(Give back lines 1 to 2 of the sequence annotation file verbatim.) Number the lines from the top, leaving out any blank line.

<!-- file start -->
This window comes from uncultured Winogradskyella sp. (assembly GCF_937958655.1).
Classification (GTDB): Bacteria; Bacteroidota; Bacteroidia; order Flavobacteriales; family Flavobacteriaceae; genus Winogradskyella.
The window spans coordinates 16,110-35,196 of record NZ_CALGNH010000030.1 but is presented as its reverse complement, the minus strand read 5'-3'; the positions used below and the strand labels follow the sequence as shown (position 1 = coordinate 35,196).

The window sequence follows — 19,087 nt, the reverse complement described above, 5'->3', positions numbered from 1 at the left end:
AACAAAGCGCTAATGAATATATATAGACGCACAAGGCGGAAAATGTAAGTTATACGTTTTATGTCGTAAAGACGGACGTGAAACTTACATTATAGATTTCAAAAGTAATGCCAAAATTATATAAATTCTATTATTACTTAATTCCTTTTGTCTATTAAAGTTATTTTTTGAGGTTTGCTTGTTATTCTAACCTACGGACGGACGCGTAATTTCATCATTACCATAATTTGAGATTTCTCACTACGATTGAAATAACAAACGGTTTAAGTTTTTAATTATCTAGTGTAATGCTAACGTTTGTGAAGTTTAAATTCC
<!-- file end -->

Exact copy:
This window comes from uncultured Winogradskyella sp. (assembly GCF_937958655.1).
Classification (GTDB): Bacteria; Bacteroidota; Bacteroidia; order Flavobacteriales; family Flavobacteriaceae; genus Winogradskyella.